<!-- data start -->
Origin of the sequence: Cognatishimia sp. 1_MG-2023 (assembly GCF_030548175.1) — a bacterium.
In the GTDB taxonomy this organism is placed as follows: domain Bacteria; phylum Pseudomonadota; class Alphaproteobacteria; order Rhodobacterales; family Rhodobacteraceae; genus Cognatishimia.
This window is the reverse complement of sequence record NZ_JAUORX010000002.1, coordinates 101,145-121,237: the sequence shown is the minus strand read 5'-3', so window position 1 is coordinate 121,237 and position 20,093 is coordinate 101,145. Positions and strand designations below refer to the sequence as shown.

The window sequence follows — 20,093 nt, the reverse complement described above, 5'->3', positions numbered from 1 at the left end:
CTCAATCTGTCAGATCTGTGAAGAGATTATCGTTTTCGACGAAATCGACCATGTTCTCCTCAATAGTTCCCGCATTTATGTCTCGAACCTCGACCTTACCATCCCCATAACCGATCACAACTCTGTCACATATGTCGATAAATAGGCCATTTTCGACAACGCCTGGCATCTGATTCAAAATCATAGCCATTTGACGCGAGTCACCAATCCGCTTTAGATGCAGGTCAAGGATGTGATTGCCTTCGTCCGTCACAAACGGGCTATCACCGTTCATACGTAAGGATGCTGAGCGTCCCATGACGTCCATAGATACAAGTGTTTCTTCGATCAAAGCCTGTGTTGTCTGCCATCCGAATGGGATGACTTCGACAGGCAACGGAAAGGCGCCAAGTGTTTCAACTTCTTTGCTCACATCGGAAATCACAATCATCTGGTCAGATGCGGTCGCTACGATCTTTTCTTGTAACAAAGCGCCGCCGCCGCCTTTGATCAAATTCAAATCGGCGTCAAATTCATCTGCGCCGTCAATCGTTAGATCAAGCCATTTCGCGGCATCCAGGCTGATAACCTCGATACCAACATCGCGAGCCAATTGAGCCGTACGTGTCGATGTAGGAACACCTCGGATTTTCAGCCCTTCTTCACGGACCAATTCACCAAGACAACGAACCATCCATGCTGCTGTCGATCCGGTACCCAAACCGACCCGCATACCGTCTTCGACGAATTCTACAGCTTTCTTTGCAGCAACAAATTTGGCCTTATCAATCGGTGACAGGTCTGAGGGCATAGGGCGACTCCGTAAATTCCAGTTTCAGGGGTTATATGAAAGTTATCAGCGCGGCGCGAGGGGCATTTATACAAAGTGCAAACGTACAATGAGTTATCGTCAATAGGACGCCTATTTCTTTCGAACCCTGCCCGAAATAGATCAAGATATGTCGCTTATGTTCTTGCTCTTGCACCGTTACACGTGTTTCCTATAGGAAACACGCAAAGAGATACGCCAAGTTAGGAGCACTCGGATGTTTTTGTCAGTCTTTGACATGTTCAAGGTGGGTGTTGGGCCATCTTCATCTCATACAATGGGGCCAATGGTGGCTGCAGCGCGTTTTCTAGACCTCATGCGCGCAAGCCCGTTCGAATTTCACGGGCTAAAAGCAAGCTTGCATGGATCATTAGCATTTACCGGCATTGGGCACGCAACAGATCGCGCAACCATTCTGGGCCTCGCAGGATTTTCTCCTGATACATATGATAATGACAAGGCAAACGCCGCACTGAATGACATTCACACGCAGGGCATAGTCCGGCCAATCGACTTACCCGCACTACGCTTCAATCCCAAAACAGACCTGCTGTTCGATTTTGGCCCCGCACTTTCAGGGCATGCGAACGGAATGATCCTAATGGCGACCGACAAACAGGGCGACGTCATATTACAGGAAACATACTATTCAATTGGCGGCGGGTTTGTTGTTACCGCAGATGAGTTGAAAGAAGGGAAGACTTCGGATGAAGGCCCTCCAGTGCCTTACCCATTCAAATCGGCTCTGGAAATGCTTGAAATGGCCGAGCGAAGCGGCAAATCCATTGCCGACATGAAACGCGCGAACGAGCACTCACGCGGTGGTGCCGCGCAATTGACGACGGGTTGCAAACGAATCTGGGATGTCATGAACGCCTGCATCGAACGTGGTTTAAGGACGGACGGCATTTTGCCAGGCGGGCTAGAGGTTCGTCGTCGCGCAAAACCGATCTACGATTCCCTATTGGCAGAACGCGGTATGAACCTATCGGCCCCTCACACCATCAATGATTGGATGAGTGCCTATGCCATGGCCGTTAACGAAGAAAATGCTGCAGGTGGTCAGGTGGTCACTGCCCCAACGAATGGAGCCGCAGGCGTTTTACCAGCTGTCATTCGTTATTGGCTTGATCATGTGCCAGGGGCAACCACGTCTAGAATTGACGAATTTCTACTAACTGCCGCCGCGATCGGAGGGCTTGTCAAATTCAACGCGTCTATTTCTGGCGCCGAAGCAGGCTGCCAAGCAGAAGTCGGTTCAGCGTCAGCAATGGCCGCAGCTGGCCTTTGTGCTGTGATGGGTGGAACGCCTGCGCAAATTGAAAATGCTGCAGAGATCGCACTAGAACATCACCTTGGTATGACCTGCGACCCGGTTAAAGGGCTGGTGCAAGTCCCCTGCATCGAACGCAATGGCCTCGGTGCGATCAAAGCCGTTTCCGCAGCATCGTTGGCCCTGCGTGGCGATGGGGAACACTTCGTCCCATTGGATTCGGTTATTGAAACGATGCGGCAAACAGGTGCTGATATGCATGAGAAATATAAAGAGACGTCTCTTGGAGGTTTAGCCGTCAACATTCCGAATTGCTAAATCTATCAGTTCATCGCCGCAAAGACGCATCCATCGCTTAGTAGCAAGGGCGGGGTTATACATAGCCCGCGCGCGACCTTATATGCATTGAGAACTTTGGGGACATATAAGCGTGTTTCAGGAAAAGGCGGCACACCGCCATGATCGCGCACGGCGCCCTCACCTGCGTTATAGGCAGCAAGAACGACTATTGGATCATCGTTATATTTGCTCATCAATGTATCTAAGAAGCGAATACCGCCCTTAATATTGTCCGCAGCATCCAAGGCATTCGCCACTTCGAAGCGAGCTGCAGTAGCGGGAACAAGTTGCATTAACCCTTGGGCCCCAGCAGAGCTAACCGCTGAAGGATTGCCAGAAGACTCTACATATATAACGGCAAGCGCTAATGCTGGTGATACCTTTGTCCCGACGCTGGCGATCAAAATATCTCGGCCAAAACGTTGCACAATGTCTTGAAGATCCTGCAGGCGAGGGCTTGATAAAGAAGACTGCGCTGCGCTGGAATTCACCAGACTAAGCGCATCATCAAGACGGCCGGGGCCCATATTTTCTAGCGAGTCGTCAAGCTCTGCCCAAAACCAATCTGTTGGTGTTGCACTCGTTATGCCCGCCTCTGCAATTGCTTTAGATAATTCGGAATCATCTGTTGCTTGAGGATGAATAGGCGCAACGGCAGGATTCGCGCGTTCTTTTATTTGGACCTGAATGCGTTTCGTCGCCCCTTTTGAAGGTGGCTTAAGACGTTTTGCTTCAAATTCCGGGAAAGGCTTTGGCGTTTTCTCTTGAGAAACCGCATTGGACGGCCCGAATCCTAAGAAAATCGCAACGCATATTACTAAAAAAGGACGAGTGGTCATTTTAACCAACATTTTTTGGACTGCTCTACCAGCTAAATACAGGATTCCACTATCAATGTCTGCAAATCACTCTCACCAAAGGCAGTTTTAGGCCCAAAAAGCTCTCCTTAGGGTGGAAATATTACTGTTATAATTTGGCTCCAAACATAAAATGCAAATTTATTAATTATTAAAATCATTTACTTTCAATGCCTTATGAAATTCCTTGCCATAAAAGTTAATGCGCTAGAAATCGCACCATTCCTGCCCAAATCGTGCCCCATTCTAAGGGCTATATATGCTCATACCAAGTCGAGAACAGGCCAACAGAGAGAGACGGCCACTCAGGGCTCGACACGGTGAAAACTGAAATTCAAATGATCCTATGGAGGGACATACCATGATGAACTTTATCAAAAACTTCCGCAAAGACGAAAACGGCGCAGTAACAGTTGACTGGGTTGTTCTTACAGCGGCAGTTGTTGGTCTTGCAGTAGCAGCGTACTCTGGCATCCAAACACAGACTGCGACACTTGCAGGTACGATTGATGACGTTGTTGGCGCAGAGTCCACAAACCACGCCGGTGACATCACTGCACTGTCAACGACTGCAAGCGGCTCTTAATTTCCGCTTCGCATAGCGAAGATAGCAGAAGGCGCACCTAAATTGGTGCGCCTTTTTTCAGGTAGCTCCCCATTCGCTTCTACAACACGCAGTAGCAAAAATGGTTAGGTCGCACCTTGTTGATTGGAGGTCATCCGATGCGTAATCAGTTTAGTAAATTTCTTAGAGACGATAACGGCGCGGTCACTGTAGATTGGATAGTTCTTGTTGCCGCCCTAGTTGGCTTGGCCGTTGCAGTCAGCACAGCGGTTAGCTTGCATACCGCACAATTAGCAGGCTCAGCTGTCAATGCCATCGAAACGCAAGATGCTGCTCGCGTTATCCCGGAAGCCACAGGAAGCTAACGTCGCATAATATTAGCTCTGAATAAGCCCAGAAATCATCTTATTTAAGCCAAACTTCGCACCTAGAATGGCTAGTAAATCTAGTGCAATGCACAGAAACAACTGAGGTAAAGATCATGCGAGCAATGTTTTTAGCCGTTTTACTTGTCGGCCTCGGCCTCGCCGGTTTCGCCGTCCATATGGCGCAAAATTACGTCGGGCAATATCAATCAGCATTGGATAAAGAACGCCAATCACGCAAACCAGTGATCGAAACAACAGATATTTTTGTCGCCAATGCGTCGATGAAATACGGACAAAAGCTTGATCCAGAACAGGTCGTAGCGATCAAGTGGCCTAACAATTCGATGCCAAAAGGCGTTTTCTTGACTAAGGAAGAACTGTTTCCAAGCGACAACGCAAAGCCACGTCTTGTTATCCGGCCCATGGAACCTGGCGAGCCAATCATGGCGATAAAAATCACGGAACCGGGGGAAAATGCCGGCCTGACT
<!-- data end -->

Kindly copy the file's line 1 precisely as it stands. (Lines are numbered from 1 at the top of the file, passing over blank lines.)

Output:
Origin of the sequence: Cognatishimia sp. 1_MG-2023 (assembly GCF_030548175.1) — a bacterium.